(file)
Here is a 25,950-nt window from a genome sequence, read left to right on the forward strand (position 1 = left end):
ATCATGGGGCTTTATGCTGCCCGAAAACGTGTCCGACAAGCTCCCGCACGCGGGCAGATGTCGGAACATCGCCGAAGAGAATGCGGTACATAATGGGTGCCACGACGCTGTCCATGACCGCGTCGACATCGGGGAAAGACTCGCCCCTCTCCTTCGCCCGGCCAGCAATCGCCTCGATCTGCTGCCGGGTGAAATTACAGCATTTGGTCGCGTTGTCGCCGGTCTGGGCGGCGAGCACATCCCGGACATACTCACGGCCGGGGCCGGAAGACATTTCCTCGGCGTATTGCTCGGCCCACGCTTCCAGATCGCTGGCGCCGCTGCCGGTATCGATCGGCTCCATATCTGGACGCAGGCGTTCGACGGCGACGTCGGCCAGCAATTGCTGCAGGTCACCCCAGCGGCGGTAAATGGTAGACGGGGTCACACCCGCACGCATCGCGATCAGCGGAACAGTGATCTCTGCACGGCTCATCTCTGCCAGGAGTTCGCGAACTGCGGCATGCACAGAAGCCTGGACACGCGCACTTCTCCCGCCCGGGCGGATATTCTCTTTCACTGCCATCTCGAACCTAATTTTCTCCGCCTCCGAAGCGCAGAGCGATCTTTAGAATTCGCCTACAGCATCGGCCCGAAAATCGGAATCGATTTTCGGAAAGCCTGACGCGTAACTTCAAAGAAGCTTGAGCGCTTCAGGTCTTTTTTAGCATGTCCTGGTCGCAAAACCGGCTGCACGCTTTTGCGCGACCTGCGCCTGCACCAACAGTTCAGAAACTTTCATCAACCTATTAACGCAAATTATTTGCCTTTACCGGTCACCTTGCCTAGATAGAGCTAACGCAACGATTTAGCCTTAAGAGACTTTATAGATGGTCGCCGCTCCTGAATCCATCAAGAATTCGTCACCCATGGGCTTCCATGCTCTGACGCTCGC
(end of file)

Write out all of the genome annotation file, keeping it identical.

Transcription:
Here is a 25,950-nt window from a genome sequence, read left to right on the forward strand (position 1 = left end):
ATCATGGGGCTTTATGCTGCCCGAAAACGTGTCCGACAAGCTCCCGCACGCGGGCAGATGTCGGAACATCGCCGAAGAGAATGCGGTACATAATGGGTGCCACGACGCTGTCCATGACCGCGTCGACATCGGGGAAAGACTCGCCCCTCTCCTTCGCCCGGCCAGCAATCGCCTCGATCTGCTGCCGGGTGAAATTACAGCATTTGGTCGCGTTGTCGCCGGTCTGGGCGGCGAGCACATCCCGGACATACTCACGGCCGGGGCCGGAAGACATTTCCTCGGCGTATTGCTCGGCCCACGCTTCCAGATCGCTGGCGCCGCTGCCGGTATCGATCGGCTCCATATCTGGACGCAGGCGTTCGACGGCGACGTCGGCCAGCAATTGCTGCAGGTCACCCCAGCGGCGGTAAATGGTAGACGGGGTCACACCCGCACGCATCGCGATCAGCGGAACAGTGATCTCTGCACGGCTCATCTCTGCCAGGAGTTCGCGAACTGCGGCATGCACAGAAGCCTGGACACGCGCACTTCTCCCGCCCGGGCGGATATTCTCTTTCACTGCCATCTCGAACCTAATTTTCTCCGCCTCCGAAGCGCAGAGCGATCTTTAGAATTCGCCTACAGCATCGGCCCGAAAATCGGAATCGATTTTCGGAAAGCCTGACGCGTAACTTCAAAGAAGCTTGAGCGCTTCAGGTCTTTTTTAGCATGTCCTGGTCGCAAAACCGGCTGCACGCTTTTGCGCGACCTGCGCCTGCACCAACAGTTCAGAAACTTTCATCAACCTATTAACGCAAATTATTTGCCTTTACCGGTCACCTTGCCTAGATAGAGCTAACGCAACGATTTAGCCTTAAGAGACTTTATAGATGGTCGCCGCTCCTGAATCCATCAAGAATTCGTCACCCATGGGCTTCCATGCTCTGACGCTCGC